Serve in aCollins glass
Crown with 3 dashes Angostura bitters over the drink's ice cap, a lime wedge and mint sprig
How to make:
POUR ingredients into chilled glass two-thirds filled with crushed ice. SWIZZLE (or churn with a barspoon). Add more crushed ice to fill. Serve with straws.
|1 1⁄2 fl oz||Bacardi Carta Blanca light rum|
|1⁄3 fl oz||White overproof rum|
|1⁄6 fl oz||La Fee Parisienne absinthe|
|5⁄6 fl oz||Taylor's Velvet Falernum liqueur|
|1⁄6 fl oz||Giffard Peppermint Pastille|
|1⁄2 fl oz||Freshly squeezed lime juice|
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Robustly flavoured ingredients brought together harmoniously in a tall, most refreshing swizzle. Worthy of its legendary status.
With gin, genever or even whiskey in place of rum as a base spirit.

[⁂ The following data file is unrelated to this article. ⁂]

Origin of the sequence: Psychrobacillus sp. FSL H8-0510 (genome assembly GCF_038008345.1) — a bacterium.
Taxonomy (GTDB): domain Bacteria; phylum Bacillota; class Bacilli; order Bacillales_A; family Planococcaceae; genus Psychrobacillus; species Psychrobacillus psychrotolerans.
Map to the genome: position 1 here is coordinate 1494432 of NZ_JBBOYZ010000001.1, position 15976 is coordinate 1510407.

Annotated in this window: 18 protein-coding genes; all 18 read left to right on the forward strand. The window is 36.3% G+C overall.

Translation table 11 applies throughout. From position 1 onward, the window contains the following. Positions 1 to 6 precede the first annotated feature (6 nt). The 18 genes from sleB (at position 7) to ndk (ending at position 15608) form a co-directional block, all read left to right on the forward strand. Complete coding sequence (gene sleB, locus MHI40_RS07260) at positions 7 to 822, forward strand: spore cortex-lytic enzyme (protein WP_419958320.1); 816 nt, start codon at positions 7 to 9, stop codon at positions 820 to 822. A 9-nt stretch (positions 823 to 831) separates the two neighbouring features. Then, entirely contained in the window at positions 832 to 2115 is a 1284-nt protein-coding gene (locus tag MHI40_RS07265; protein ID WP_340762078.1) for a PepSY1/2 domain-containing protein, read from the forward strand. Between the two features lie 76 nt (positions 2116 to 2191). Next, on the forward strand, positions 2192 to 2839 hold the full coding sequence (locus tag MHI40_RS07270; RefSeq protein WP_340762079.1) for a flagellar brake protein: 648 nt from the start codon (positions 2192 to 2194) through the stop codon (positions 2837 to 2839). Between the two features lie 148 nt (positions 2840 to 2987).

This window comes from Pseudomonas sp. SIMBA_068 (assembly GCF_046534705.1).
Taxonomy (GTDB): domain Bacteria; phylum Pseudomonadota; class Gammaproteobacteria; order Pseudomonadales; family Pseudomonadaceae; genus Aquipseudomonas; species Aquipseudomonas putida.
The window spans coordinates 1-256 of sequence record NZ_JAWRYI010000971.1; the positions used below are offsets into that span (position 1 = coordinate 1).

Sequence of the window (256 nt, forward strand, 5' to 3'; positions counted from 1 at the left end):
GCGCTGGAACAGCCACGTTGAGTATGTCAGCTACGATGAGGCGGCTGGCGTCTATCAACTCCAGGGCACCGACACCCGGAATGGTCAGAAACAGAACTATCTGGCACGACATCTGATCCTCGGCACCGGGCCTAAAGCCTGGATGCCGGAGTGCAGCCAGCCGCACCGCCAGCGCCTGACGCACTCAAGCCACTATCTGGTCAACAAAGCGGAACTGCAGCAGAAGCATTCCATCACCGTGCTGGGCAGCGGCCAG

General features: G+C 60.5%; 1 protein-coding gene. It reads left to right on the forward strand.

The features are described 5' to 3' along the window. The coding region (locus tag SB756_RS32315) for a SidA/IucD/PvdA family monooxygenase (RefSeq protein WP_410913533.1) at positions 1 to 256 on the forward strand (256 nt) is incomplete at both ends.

The Green Swizzle was popular between 1890s and the 1930s during a period when the grand hotels of the Caribbean, such as the Queen's Park Hotel in Trinidad, were in their prime. This drinks legendary status is partly due to its featuring in The Rummy Affair of Old Biffy by P.G. Wodehouse. Bertie Wooster sings its praises after enjoying a few at the Panter's Bar of the West Indian stand at the 1924 British Empire Exposition at Wembley, London.
We bow to David Wondrich, who in his 2015 Updated and Revised Imbibe says, "It is impossible to give a definitive recipe for the Green Swizzle" and he goes on to explain that there are versions based on rum, whiskey, old tom gin and genever. While the recipe has numerous variations, it is certain that this swizzle was originally made green by dashes of absinthe bitters, rather than the green crème de menthe used in some modern interpretations of the drink. That said we like the way the minty liqueur combines with the absinthe that we've used as a wormwood bitters substitute. As for the base spirit, given the Green Swizzle's Caribbean heritage, white rum seems most appropriate (aged rum dirties the drink's pale green hue).